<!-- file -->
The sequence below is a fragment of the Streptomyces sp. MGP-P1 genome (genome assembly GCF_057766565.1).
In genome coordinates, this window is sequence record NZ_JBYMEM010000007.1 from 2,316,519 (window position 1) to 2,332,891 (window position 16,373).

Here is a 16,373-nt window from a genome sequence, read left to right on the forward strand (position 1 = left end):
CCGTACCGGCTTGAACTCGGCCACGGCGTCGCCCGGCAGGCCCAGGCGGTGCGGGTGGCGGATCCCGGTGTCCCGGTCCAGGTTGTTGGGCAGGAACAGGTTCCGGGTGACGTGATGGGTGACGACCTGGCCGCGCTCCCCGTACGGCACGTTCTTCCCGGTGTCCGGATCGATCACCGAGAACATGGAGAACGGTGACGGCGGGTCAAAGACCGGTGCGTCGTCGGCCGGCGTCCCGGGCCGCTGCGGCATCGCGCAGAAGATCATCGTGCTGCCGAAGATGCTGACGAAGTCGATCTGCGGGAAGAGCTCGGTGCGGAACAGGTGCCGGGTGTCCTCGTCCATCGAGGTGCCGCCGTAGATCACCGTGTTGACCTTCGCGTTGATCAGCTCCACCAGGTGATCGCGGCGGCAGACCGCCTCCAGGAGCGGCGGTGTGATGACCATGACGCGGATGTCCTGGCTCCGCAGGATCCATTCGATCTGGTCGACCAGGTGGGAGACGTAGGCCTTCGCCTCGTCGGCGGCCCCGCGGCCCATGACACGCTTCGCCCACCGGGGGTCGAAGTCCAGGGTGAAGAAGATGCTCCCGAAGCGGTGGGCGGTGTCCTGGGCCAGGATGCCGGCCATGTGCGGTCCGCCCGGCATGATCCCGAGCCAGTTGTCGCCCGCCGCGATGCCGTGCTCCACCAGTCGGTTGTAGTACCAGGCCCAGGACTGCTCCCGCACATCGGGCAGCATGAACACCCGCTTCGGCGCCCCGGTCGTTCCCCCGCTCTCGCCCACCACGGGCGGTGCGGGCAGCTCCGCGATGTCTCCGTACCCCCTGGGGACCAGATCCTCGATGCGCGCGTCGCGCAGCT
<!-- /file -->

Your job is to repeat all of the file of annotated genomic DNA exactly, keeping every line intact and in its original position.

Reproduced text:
The sequence below is a fragment of the Streptomyces sp. MGP-P1 genome (genome assembly GCF_057766565.1).
In genome coordinates, this window is sequence record NZ_JBYMEM010000007.1 from 2,316,519 (window position 1) to 2,332,891 (window position 16,373).

Here is a 16,373-nt window from a genome sequence, read left to right on the forward strand (position 1 = left end):
CCGTACCGGCTTGAACTCGGCCACGGCGTCGCCCGGCAGGCCCAGGCGGTGCGGGTGGCGGATCCCGGTGTCCCGGTCCAGGTTGTTGGGCAGGAACAGGTTCCGGGTGACGTGATGGGTGACGACCTGGCCGCGCTCCCCGTACGGCACGTTCTTCCCGGTGTCCGGATCGATCACCGAGAACATGGAGAACGGTGACGGCGGGTCAAAGACCGGTGCGTCGTCGGCCGGCGTCCCGGGCCGCTGCGGCATCGCGCAGAAGATCATCGTGCTGCCGAAGATGCTGACGAAGTCGATCTGCGGGAAGAGCTCGGTGCGGAACAGGTGCCGGGTGTCCTCGTCCATCGAGGTGCCGCCGTAGATCACCGTGTTGACCTTCGCGTTGATCAGCTCCACCAGGTGATCGCGGCGGCAGACCGCCTCCAGGAGCGGCGGTGTGATGACCATGACGCGGATGTCCTGGCTCCGCAGGATCCATTCGATCTGGTCGACCAGGTGGGAGACGTAGGCCTTCGCCTCGTCGGCGGCCCCGCGGCCCATGACACGCTTCGCCCACCGGGGGTCGAAGTCCAGGGTGAAGAAGATGCTCCCGAAGCGGTGGGCGGTGTCCTGGGCCAGGATGCCGGCCATGTGCGGTCCGCCCGGCATGATCCCGAGCCAGTTGTCGCCCGCCGCGATGCCGTGCTCCACCAGTCGGTTGTAGTACCAGGCCCAGGACTGCTCCCGCACATCGGGCAGCATGAACACCCGCTTCGGCGCCCCGGTCGTTCCCCCGCTCTCGCCCACCACGGGCGGTGCGGGCAGCTCCGCGATGTCTCCGTACCCCCTGGGGACCAGATCCTCGATGCGCGCGTCGCGCAGCT